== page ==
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The Banking System Is Both Too Big and Not Big Enough

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It's too big in the sense that the capacity to make loans far outweighs the demand for credit, yet it's not big enough to accommodate the demand for liquid savings.

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I think this cycle where investors favor liquid short term in lieu of illiquid long term assets is in the early innings, and with balance sheets already stretched, it's not clear to me that the system has the capacity to accommodate much more savings. Just as baby boomers overwhelmed the asset side of bank balance sheets during the consumption cycle, we may now see the cycle of savings overwhelm the liability side.

In a zero rate environment with rising capital ratio requirements, are banks going to expand their balance sheets to meet this demand for liquidity? As I wrote in Bond Market Strength Forged in the Fires of Adversity, this is a symptom of the Structural Trap that the boys over at the contrarian corner have been writing about (here and here). I argued that the banking system needs to shrink as credit capacity is simply too large in relation to the demand for money.

In August 2011 the IMF published a report by Zoltan Pozsar titled Institutional Cash Pools and the Triffin Dilemma of the US Banking System. Pozsar take a contrarian view of the so-called shadow banking system in that he believes it was demand driven by the massive amount of corporate cash looking for insured deposit alternatives for which the system is not able to accommodate (emphasis mine):

The Triffin dilemma is often used to articulate the US dollar's problems as the global reserve currency under the Bretton Woods system. Namely, as US dollars became more and more widely used as the world's reserve currency in the 1960s, their volume in circulation grew to exceed the amount of gold actually backing them. This was unsustainable and the dilemma was "solved" by President Nixon taking the dollar off gold in 1971.

In the present context, Treasury bills (or more broadly, short-term government guaranteed instruments) are like gold. Just as in the 1960s there were too many dollars relative to US gold reserves, today there is too much demand for safe, short-term and liquid instruments relative to the volume of (i) short-term, government guaranteed instruments; (ii) high-quality collateral to "manufacture" alternatives to short-term, government guaranteed instruments; and (iii) capital to support the safety, short maturity and liquidity of such alternatives.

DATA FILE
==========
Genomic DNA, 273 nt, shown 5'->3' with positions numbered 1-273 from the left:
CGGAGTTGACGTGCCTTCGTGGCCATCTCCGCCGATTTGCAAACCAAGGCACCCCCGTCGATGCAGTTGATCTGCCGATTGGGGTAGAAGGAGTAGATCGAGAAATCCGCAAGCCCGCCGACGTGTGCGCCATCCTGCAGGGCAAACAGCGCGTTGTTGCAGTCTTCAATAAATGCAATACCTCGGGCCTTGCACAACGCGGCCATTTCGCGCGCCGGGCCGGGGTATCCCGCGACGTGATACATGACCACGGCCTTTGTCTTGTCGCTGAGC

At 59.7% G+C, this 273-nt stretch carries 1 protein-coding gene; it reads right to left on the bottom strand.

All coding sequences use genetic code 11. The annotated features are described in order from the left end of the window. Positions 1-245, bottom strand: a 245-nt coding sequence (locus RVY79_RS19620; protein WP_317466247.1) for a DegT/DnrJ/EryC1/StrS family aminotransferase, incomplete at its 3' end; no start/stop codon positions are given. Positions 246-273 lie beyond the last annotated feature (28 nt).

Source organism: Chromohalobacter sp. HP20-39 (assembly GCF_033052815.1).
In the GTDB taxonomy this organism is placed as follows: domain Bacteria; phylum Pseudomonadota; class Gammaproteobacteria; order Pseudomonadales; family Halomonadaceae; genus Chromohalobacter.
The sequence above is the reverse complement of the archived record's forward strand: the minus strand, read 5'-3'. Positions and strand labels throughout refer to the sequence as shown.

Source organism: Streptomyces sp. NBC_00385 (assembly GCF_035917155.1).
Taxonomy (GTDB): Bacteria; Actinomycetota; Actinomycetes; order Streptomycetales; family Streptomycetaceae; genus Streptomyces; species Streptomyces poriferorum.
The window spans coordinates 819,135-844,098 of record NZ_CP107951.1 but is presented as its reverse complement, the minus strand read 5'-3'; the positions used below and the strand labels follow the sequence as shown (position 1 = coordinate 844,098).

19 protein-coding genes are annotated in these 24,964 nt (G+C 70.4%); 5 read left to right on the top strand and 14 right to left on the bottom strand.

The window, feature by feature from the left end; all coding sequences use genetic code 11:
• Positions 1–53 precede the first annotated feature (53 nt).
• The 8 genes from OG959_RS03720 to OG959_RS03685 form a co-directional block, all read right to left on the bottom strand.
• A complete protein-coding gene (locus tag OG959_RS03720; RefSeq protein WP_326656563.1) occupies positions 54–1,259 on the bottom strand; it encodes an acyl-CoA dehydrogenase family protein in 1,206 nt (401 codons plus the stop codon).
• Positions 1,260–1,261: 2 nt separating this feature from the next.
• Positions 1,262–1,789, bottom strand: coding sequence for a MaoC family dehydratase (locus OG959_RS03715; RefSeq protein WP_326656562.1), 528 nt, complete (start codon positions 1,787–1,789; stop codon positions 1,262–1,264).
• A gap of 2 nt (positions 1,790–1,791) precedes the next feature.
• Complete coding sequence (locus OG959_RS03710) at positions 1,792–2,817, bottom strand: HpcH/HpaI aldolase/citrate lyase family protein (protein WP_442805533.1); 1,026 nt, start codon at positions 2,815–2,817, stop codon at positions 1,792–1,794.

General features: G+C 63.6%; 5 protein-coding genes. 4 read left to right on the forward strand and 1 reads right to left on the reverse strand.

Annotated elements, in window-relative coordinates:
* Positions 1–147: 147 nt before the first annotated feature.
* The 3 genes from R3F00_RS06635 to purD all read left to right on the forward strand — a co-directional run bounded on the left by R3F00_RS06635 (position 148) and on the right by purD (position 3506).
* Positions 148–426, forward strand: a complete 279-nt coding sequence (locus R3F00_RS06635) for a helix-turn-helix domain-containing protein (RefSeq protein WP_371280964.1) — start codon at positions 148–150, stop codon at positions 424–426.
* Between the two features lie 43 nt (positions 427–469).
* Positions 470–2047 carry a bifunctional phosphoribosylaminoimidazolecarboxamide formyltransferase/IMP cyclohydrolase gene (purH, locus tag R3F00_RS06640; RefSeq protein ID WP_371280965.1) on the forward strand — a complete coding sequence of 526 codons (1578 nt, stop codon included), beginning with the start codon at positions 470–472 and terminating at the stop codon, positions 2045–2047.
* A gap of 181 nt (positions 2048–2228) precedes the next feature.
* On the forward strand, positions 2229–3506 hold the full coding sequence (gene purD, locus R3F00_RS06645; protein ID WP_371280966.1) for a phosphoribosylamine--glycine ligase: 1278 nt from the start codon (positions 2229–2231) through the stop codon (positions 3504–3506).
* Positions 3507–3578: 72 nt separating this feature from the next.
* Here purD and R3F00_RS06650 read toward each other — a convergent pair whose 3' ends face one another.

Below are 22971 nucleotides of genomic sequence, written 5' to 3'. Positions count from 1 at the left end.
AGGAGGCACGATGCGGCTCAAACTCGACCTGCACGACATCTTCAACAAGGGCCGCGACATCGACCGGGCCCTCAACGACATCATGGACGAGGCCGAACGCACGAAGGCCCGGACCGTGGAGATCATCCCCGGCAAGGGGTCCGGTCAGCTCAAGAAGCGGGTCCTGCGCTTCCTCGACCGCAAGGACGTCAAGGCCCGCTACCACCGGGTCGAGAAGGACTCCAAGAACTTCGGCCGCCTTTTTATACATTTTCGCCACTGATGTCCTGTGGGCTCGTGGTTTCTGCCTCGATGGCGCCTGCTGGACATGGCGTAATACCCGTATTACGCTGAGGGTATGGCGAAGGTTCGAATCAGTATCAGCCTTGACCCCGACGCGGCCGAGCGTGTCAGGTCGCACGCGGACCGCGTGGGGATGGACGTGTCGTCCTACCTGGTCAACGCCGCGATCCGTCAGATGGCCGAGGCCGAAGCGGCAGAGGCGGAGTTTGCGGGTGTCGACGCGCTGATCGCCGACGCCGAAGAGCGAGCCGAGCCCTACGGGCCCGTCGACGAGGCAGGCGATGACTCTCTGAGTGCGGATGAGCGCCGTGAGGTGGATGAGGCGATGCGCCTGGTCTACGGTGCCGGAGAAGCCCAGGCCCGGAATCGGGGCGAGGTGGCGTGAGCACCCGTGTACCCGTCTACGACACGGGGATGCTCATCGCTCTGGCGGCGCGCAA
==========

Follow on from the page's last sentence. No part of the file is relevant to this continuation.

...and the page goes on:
These examples demonstrate that not unlike the soaring volume of US dollars relative to the volume of US gold reserves stretched the convertibility of the dollar in the 1960s, the rise of institutional cash pools and their safety preferences stretched the US banking system to its limits in its ability to guarantee cash pools' principal safety and redeemability on demand and at par and in unlimited amounts and in all states of the world.

The diagnosis that deposit-funded banks were the ultimate guarantors of institutional cash pools' principal balances is an important one given that the volume of uninsured institutional cash pools at $3.5 trillion is not far behind the volume of households' insured cash balances at $6 trillion (both as of the first quarter of 2011).

At just over 5%, uninsured institutional cash pools were a negligible fraction of insured deposits as recently as two decades ago, but account for over 55% of insured deposits today. In light of these developments, it is legitimate to ask whether the secular rise of institutional cash pools relative to the volume of insured deposits in the US financial system is making banks increasingly less able to backstop them.

The banking system is both too big and not big enough. It's too big in the sense that the capacity to make loans far outweighs the demand for credit, but by the same token, it's not big enough to accommodate the demand for liquid savings. If liquid deposits continue to dominate household net worth then this problem is only going to get worse.

Friday the bond market got word that the US Treasury requested that holders of over $2 billion in Treasury securities contact the Federal Reserve of New York by March 21 to address their large positions in an effort to probe the recent 10-year repo squeeze that saw nearly $80 billion in fails last Monday. Buried in Saturday's Wall Street Journal:

Regulators tuned into the irregular activity in the Treasury market when they saw some $80 billion worth of loans bust up last Monday in the more than $3 trillion repo market, where financial institutions take out short-term loans to fund themselves using Treasuries as collateral.

Market participants said the recent anomalies in the trading of 10-year Treasury notes stemmed largely from a recent increase in bets that Treasury prices would fall and yields would rise....

Back in 2009 we saw a similar repo squeeze when the 10-year yield went from 3.75% to 2.125% and back to 3.80%. However back then it wasn't speculative positions that were short, it was hedging. MBS holders who are naturally short volatility saw volatility spike and thus the need to hedge their negative convexity risk. This could be the case today.
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